Microsoft says it’s determined to pay more of its fair share in improving quality-of-life in its home state of Washington.

In the process, it also appears to be branding itself as the anti-Amazon.

Earlier this week, the software giant backed a new bill that would actually increase the software company’s tax burden.

As the Seattle Times reports, Washington State HB 2158 seeks to raise a billion dollars to invest in workforce education for state students, including in high-demand subjects such as computer science, engineering, and nursing.
正如“西雅图时报”报道的那样,华盛顿州HB 2158寻求筹集10亿美元用于为州立学生投资?#25237;?#21147;教育,包括计算机科学,工程学和护理等高要求科目。

It would do so by increasing taxes on sectors that benefit the most from a highly skilled workforce.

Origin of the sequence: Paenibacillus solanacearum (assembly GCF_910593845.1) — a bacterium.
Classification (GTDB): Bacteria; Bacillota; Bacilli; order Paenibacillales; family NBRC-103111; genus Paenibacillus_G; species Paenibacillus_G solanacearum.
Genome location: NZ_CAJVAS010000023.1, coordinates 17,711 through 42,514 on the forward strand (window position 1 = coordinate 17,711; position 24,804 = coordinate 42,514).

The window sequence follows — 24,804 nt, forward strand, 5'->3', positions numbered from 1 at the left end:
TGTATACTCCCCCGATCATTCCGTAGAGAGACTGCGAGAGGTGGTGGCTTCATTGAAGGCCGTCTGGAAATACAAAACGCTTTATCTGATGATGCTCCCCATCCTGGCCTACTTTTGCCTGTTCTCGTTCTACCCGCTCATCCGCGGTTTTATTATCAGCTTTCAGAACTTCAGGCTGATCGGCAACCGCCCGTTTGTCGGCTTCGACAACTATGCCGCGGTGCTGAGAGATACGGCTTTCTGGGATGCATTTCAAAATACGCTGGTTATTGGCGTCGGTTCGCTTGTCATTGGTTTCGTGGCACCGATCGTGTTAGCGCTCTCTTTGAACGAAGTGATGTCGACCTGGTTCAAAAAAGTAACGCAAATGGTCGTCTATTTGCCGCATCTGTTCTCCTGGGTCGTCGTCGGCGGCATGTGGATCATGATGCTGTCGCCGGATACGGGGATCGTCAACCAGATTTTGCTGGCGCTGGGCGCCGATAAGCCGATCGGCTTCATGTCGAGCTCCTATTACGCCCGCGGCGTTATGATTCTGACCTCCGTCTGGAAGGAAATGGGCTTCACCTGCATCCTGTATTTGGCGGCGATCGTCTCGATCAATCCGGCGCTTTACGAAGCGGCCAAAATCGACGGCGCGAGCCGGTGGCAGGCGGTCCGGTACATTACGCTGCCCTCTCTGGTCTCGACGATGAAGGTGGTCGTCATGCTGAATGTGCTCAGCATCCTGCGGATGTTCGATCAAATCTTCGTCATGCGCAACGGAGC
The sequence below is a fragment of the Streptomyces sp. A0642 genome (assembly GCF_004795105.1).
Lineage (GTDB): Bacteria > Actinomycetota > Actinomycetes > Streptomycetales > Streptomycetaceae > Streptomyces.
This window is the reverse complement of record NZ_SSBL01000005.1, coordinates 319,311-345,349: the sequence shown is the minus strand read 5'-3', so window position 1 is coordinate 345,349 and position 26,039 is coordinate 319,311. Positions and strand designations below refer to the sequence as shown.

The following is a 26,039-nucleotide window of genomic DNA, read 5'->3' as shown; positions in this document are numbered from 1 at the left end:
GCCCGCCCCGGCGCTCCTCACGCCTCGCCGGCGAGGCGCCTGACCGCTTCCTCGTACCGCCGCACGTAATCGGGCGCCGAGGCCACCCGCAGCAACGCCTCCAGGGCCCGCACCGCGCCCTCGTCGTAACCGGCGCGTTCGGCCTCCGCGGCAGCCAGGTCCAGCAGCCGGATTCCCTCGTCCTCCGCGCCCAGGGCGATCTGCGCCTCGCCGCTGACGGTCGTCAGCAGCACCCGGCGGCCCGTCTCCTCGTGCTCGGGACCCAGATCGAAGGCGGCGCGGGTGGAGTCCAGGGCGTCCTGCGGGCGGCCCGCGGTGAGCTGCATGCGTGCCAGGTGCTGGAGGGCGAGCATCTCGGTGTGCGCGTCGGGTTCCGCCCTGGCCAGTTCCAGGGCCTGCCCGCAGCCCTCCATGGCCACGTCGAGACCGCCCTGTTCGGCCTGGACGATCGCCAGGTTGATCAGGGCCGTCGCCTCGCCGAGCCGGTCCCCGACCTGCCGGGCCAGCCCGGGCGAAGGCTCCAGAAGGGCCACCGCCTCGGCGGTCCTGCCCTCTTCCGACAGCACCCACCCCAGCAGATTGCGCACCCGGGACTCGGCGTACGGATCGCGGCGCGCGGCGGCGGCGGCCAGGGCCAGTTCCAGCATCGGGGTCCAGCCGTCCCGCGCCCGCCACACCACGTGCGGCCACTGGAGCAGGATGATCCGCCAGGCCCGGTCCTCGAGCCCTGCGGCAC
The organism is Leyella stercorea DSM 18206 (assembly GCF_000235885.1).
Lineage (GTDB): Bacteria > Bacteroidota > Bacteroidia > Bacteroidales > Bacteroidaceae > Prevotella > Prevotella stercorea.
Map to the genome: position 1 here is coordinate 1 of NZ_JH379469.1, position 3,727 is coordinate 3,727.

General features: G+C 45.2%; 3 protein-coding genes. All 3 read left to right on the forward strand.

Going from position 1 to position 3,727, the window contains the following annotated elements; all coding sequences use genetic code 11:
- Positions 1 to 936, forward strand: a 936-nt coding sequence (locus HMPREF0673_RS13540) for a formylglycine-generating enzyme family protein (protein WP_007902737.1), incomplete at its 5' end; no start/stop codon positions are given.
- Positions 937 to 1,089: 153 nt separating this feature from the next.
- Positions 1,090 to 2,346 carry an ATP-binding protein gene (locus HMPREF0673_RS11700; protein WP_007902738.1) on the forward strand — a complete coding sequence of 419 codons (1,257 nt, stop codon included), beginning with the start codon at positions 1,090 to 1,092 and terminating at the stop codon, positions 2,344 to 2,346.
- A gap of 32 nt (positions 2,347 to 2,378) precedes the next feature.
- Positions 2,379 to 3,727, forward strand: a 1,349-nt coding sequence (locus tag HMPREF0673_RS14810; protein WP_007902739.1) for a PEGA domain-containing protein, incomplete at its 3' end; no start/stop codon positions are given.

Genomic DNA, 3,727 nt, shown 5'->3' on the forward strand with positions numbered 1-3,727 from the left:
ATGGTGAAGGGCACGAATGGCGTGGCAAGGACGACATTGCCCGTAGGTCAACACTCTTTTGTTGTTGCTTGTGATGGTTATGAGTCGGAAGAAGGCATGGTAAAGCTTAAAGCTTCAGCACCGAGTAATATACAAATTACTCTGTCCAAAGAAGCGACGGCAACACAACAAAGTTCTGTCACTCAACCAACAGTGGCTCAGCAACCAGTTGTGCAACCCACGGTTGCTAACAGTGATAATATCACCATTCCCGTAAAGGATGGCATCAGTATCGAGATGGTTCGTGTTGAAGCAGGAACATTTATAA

The bill proposes hiking state business and occupation tax by 33% on tech firms that take in more than $25 billion in annual revenue.

Then, in a section that only affects Microsoft, the bill presents a 67% business tax increase for “advanced computing businesses” that make more than $100 billion a year.

Only two companies meet that criteria: Redmond-based Microsoft and its Seattle neighbor Amazon.

The company’s embrace of the bill shouldn’t come as a surprise: Microsoft President Brad Smith doubled down on his company’s commitment to fund education in a Seattle Times op-ed last week.

“Let’s ask the largest companies in the tech sector, which are the largest employers of high-skilled talent, to do a bit more,” he wrote. “This means that the largest tech companies would pay somewhat more than the 1.8 percent rate.”